We’re all at least somewhat aware of the stigma of being a Black man in America. The suspicion and sometimes fear many people have for the Black man. The belief that Black men don’t stay around to help the family. The notion that successful Black men prefer white women. Then there’s the deadbeat dad, the thug, the addict, the convict, and the dead-by-25 Black man that the media and entertainment industry love to project.
Because such stereotypes receive so much attention, it’s sometimes hard to imagine that there may be another type of Black man, harder to imagine that such a black man is dynamic enough to make a good story, and still harder to believe that such a man isn’t a rare freak of nature.
In 2008 when the country experienced its first Black president, we as a nation began to acutely sense the possibility in the Black man. But, what’s great about Men We Cherish, edited by Brooke Stephens, is that it was written over a decade before Barack Obama became president. These women were praising black men when the thought of a Black president was only a dream. The men they were praising where Black men who weren’t the “first black” anything, Black men who we could pass in the street at any time, the Black men of everyday life.
Men We Cherish is a dynamic anthology presenting a myriad of black men, told from the African-American women who knew them best. What’s so great about this book is that all of the women telling the stories aren’t famous writers. A few you may recognize: Bebe Moore Campbell, the Delany sisters, Marita Golden…. But the majority of the women are simply the wives, daughters, aunts, and nieces who wanted to share their experiences.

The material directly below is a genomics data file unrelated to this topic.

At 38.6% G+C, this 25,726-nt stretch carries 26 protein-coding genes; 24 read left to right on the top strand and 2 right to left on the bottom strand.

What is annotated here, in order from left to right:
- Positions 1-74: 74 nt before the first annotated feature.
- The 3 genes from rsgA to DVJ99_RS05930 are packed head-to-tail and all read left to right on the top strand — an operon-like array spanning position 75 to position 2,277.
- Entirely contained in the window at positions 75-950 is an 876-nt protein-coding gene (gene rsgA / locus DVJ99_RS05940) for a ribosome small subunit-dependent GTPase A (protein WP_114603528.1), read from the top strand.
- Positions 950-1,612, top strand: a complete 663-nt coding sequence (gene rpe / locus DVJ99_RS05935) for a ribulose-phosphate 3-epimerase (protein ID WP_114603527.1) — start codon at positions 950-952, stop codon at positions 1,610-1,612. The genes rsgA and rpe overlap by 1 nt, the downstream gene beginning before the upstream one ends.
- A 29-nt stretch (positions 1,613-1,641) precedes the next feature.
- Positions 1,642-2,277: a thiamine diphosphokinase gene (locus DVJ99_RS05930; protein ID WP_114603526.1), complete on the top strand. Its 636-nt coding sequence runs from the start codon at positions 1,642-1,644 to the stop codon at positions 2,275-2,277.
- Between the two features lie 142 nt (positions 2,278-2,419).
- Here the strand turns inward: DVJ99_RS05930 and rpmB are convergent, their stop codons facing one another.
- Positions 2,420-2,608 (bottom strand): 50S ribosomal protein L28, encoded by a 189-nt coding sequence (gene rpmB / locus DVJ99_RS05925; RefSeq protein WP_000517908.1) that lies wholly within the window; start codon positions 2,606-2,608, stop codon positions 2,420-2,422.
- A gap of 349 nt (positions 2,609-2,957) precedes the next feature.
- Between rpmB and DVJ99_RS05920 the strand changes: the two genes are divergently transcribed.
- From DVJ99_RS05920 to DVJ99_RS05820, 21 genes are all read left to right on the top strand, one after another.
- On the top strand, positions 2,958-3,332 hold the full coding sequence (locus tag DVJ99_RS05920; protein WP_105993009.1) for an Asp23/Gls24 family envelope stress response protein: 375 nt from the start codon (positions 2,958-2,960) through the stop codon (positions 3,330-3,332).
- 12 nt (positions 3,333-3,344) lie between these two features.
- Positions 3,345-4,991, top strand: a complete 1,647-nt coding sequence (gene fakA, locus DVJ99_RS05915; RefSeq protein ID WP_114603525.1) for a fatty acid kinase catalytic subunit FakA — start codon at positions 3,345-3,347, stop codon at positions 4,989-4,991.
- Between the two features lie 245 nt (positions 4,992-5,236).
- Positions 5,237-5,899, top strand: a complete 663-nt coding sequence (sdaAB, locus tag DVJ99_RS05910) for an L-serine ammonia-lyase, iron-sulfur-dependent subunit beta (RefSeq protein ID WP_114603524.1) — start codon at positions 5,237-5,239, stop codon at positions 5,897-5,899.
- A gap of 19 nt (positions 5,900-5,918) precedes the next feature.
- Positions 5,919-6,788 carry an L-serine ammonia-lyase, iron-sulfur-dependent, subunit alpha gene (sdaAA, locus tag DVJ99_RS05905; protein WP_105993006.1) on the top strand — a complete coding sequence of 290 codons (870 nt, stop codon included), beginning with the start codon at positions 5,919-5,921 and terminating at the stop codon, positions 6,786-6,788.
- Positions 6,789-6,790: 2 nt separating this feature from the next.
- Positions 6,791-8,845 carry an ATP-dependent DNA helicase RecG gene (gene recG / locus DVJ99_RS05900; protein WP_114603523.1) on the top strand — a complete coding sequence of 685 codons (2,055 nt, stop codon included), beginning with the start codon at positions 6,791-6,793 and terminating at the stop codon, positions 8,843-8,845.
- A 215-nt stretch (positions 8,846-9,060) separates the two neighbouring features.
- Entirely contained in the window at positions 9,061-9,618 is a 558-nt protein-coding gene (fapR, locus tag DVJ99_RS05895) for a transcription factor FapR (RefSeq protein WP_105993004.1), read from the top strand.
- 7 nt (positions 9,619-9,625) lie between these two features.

These women do not create uber-positive vignettes of their fathers, brothers, uncles, and sons. Instead, they are honest, choosing to tackle the abundance of misconceptions impressed in our minds by replacing them with personal stories filled with gripping frankness.
There are wise grandfathers, alcoholic uncles, flirtatious family friends, revolutionary sons, and more within the pages. Some of the men never went to college. Some of the men once annoyed or disappointed the women who now cherished them. Some stories will make you laugh, others will make you cry, and still others will have you on the phone dialing the men in your own lives that you would dear.
All of the stories reaffirm that there is humanity behind the stereotypes and statistics many of us have become comfortable in seeing in the people around us. These stories, though written by African-American women, are actually stories that could have been told by anyone. The men cherished could have been of any race.
No matter your race, Men We Cherish will leave you contemplating not just your notions of what it means to be an African-American man in America but also your relationships with the men in your own life. After reading this book, you may never look at another Black man – or any man, for that matter – the same.